A lot harder than I thought
By jja1234
4/4/2012 1:47:15 AM
Its been 3 months since I talked to my bishop for the first time. And I dont feel like I have changed at all. I've had times where I was 1 week sober and so proud of myself that morning. And then that night I couldn't handle it and gave in to the addiction. I am supposed to be meeting with my bishop every week but i'm ashamed since i've made no progress so i've put off setting up an appointment for a few weeks now... I want to change. I really do. i'm striving to serve an honorable full time mission like everyone expects me too. I am just not sure if I will be able to. I feel like I should start going to the addiction recovery meetings but I dont know where they are or even if they are still active. Plus I dont want to arrve and be me and one other person. I'm sorry if this is confusing but I just feel I need to get this off my chest. I'm resetting my counter back to one and we will see how far I can get! Hopefully the infinity symbol pops up and I wont have to worry anymore.


The rest of your life    
"This is not just about a mission. It is about the rest of your life. I attend meetings where it was just me and the guy running it. It was humbling and I felt embarrassed. I just got to the point where I decided I will do whatever it takes to enjoy the rest of my life. Don't be so hard on yourself. Being accountable to someone is very important, and nice to have someone to talk to so you do not need to hold those feelings in. Trust your bishop. Do not think you are rare and this is only an issue with a small percentage of people. It is a huge issue, and you are the small percent willing to do something about it. You are on the right track. Take a leap of faith and realize no matter what you cannot do this on your own."
posted at 13:31:06 on April 4, 2012 by Leo
What helped me was deciding what I was willing to do to get sober    
"Was I willing to risk embarrasment and attending meetings? yes
Was I willing to go to counseling and talk about private things? Yes
Was I willing to journal and reboot my relaitonship with god? Yes
Was I willing to confess everything? Yes

Ask yourself what are you willing to give up?"
posted at 16:31:04 on April 4, 2012 by Hurtallover
You have made some progress    
"Hey Bud,

I agree with both the previous comments. If you haven’t read them a second time I would suggest that you do. Don’t set an expectation that you should be fixed by a certain date and all will be good. That is setting yourself up for disappointment. If you are like me true change takes time.

Meetings can be found at…click on “addiction recovery program”…click on “addiction recovery support groups”. I am assuming that your struggle is of a sexual nature (me too). I have noticed with myself and others that there is an awful lot of shame associated with it; maybe even more than other addictions. I went to LDS general addiction meetings when I started attending. I thought that if the other addicts knew what I struggled with they would shun me. I was just going to get the book and go home and work it on my own. I found out that first night that they didn’t care what my addiction of choice was. Even if you can’t find a pornography meeting close enough (one question HurtAllOver might have added is “How far am I willing to drive to get to a meeting?”) I recommend going to the general meetings. I still go to an LDS general meeting along with an LDS porn meeting and an SA meeeting every week. They are all good for me in different ways. If there aren’t any or enough meetings in your area there is a toll free phone meeting listed on the Salt Lake schedule under Tuesday nights. The fear you may feel about attending meetings is from the devil. He just doesn’t want you to get the help you need. It is like the feelings you had before visiting with your bishop for the first time. If you can just get through that door the first time you will find that fellow addicts are even more understanding and empathetic than your bishop was.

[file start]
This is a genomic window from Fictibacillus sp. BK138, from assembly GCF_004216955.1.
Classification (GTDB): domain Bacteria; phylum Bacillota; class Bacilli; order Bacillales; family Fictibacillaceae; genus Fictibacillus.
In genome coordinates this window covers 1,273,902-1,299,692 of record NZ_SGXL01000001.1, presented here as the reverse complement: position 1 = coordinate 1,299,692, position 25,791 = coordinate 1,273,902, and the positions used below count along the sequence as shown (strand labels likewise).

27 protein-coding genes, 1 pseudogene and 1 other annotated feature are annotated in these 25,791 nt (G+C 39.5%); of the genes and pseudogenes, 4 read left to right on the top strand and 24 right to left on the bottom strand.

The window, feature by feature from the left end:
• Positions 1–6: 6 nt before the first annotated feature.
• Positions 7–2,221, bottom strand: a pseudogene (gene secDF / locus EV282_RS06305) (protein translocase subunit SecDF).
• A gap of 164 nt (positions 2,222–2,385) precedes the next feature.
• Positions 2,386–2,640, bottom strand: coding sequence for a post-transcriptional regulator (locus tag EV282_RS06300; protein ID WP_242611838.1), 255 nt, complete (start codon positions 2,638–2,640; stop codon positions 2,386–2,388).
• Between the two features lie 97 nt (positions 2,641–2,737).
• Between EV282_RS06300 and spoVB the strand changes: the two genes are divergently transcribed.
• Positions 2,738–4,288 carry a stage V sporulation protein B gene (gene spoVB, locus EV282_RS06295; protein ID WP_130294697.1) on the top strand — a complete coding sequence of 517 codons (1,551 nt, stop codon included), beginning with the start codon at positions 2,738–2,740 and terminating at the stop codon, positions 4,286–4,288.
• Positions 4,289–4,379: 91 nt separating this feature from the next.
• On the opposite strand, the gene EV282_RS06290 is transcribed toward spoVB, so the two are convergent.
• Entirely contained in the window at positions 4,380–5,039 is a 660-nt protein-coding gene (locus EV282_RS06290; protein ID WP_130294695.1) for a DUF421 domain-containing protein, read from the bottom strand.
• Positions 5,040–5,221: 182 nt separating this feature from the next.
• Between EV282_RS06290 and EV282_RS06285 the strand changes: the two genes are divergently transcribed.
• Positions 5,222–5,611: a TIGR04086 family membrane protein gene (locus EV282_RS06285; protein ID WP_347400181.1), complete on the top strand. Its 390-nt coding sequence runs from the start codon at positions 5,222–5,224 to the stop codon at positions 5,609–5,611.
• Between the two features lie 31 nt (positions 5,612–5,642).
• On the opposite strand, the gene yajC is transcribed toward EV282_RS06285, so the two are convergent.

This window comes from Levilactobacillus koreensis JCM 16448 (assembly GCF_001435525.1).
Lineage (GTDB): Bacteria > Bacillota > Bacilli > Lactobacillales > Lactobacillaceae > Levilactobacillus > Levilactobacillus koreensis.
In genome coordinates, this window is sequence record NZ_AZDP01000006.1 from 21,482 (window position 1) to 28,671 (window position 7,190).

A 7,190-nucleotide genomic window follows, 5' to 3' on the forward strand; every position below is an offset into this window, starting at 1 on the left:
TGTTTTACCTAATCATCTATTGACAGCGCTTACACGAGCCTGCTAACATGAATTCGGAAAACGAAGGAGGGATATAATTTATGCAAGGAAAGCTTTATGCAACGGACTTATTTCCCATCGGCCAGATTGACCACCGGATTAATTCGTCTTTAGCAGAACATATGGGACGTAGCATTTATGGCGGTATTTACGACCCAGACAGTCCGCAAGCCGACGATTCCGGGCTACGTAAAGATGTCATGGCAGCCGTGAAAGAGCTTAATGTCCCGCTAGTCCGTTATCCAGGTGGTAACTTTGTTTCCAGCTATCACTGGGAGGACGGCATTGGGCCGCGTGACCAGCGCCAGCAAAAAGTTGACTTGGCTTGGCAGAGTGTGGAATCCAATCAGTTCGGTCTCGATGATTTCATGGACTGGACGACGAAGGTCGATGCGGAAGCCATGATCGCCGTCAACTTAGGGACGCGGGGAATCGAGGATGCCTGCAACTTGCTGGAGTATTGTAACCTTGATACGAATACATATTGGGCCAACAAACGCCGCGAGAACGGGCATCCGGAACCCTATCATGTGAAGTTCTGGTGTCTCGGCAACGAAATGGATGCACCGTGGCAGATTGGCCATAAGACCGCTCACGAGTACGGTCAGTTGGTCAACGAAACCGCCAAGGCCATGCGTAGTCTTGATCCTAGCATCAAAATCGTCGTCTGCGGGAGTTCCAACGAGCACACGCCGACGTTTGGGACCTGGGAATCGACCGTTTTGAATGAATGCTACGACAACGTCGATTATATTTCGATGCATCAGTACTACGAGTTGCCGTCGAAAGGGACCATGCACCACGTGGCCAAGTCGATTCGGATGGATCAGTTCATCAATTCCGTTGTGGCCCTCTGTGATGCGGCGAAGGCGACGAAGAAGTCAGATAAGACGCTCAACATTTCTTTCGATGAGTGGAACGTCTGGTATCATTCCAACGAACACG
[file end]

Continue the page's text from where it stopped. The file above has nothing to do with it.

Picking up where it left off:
Beyond meetings and even working through the manual and answering all the questions, the most important thing is working the steps. They are what have made the real changes in me. The Steps have helped me really turn things over to the Lord. I may be wrong, but it sounds like you are trying to do it all and then reporting back to the bishop occasionally. No true addict can beat their addiction. I always thought I needed to clean myself up and then I could have a relationship with God and my Savior. Then the Atonement would apply. I found that the relationship had to be developed first and I needed to turn it all over to them and then the Atonement would become an effective part of my life and I would become clean. The Steps taught me how to do that.

Keep plugging at it,
posted at 13:59:41 on April 5, 2012 by justjohn

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"Nothing is beyond [Christ’s] redeeming reach or His encircling empathy. Therefore, we should not complain about our own life’s not being a rose garden when we remember who wore the crown of thorns! Having bled at every pore, how red His raiment must have been in Gethsemane, how crimson that cloak! No wonder, when Christ comes in power and glory, that He will come in reminding red attire, signifying not only the winepress of wrath, but also to bring to our remembrance how He suffered for each of us in Gethsemane and on Calvary!"

— Neal A. Maxwell

General Conference May 1987